In the aftermath of the Justin Upton trade lies the messy entrails of fantasy baseball detail. Relative to third base, since the end of the 2012 season, the Atlanta Braves have gone from future Hall of Famer Chipper Jones to steady Martin Prado to Juan Francisco and a current Hall of Famer. That’s right, Chris Johnson is in the Stetson University Hall of Fame, and don’t you forget it.
As fantasy baseball goes, this probably helps Martin Prado but it muddies the water quite a bit in Atlanta unless you think Juan Francisco is going to hit like he currently is in the Caribbean at .307/.369/.575. But with Johnson coming over with Upton, the situation draws the potential for the dreaded platoon, which can effectively murder any value a player might have at a position. With this in mind, should you have Chris Johnson (and?) or Juan Francisco on your draft radar screen?
Let’s start with what we know, as my five year old would say, “for really reals.” Chris Johnson and Juan Francisco are flawed players, which is why Johnson has been traded twice in a year and Francisco is still trying to figure things out in Winter ball. Johnson, 28, is a career .276/.315/.430 hitter, with a .347 BABIP on the back of a 24% career line drive rate. He shows flashes of power in fits and spurts, but has never been particularly consistent in the long ball department. He walks very little, strikes out a lot (the Kevin Towers kiss of death, it seems), and has a brutal glove. Last season, Johnson hit to a .281/.326/.451 line, with 15 home runs and 76 RBI, easily his best performance in a short career, and if you’re the optimistic type, perhaps he can build on that.
However, Johnson likes to pull the ball with only one of his home runs going to right field and a .788 slugging percentage on balls left of center. The move from Chase field to Turner field adds about seven feet to left, four feet to the power alley, and two feet to center. And according to our Guts! page, as far as park factors go, the move from Chase to Turner impacts doubles for a right handed batter from a 109 to 97 and home runs from a 104 to 98. So, as far as the environment for half his games, this move doesn’t help him at all.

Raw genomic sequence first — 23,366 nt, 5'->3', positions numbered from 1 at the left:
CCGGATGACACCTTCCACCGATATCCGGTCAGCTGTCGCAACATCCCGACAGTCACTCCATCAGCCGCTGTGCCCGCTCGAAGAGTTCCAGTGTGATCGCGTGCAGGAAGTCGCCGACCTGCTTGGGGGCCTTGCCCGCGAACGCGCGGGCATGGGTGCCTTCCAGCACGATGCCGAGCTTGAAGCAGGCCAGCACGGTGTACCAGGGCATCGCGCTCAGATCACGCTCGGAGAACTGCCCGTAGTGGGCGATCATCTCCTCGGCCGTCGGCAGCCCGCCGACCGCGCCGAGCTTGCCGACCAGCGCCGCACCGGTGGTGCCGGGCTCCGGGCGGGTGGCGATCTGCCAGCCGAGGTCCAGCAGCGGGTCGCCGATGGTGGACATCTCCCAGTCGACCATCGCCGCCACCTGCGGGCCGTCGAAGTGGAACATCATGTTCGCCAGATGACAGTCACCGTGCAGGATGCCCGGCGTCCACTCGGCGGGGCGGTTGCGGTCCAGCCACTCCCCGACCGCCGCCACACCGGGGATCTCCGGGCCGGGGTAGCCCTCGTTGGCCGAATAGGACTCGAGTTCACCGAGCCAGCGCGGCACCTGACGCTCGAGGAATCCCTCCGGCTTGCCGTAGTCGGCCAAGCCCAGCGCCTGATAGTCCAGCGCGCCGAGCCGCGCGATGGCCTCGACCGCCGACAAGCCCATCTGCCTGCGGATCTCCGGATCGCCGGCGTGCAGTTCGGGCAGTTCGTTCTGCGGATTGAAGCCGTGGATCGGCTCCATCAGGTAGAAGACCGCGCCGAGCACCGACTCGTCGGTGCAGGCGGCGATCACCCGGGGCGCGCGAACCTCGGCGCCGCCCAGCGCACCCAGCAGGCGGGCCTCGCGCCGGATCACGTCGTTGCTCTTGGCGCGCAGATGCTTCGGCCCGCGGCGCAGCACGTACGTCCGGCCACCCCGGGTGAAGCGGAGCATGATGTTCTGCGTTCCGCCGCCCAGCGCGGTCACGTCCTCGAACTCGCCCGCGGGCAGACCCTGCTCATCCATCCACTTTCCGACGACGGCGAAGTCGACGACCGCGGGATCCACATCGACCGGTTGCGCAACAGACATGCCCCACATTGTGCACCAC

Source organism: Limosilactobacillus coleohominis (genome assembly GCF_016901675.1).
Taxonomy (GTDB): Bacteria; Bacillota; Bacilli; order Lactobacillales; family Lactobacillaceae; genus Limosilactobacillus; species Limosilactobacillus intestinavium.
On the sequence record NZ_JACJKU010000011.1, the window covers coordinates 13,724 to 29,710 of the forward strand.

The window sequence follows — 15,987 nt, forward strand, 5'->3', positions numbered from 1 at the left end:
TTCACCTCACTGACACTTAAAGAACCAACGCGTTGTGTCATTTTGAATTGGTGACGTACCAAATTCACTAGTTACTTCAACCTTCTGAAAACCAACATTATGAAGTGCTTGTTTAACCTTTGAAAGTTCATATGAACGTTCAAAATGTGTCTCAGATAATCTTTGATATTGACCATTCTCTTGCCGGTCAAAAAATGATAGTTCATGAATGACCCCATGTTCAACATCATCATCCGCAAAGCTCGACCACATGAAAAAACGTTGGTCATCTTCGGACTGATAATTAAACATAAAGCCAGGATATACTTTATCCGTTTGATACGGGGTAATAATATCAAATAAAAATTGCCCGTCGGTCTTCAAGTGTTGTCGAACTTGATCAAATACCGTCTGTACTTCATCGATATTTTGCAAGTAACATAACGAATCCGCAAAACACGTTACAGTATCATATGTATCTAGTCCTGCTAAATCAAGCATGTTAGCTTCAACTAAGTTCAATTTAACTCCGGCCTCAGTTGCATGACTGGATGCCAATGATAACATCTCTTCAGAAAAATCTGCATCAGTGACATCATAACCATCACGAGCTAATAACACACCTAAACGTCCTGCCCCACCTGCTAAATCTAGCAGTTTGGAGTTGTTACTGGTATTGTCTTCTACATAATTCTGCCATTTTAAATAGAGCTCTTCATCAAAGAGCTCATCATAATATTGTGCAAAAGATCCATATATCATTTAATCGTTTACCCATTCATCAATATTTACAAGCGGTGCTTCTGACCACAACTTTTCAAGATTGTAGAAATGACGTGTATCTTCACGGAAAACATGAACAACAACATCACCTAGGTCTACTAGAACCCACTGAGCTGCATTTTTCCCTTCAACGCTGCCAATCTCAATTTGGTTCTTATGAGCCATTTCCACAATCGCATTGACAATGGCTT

Juan Francisco owns a career .258/.303/.440 line, and is mostly known for his ability to do things like this:
He played sparingly last season, mostly in a platoon versus right handed pitchers, but even with that “advantage,” Francisco only hit .245/.291/.477 with all nine of his home runs coming off of righties. Francisco struck out over 34% of the time in 2012, with nearly a 17% swinging strike rate (highest in the National League), and managed just a 69% contact rate, which is Mark Reynolds territory. There’s no doubting his power, but it’s highly unlikely you’ll see him receive more than 300 plate appearances, which makes his fantasy value close to nil.
And about this platoon thing. Objectively, you look at a power hitting lefty and a line-drive hitting righty and you think natural platoon, but if you look at Chris Johnson’s career, he’s a far better hitter versus right handed pitching. And it’s not even close.
|vs L as R||0.255||0.294||0.372||4.70%||24.40%||0.19||0.117||0.317||32.6||0.288||76|
|vs R as R||0.283||0.323||0.452||4.80%||24.80%||0.19||0.169||0.358||123||0.335||109|
Not only is he significantly better versus right handed pitchers, he’s pretty awful versus left handed pitchers. So I’m not exactly sure that this platoon idea is going to play out particularly well unless Atlanta happens to know something about a Chris Johnson is in the best shape of his career when facing left handed pitchers narrative.
If Johnson had a better glove, I’d say look for him to ultimately become the regular starter, and if that happens, there’s enough in the bat to consider him as a late round flier as an emergency bench stash. But reading the tea leaves, it sounds like the Braves are thinking of swapping out Johnson and Francisco regularly, and frankly that’s going to turn Johnson into the worst version of himself, and limit plate appearances of both. Neither player has the upside to take any kind of risk on, so I’d say simply monitor the situation there to see if anyone grabs hold of the job outright. Otherwise, my advice is to look elsewhere.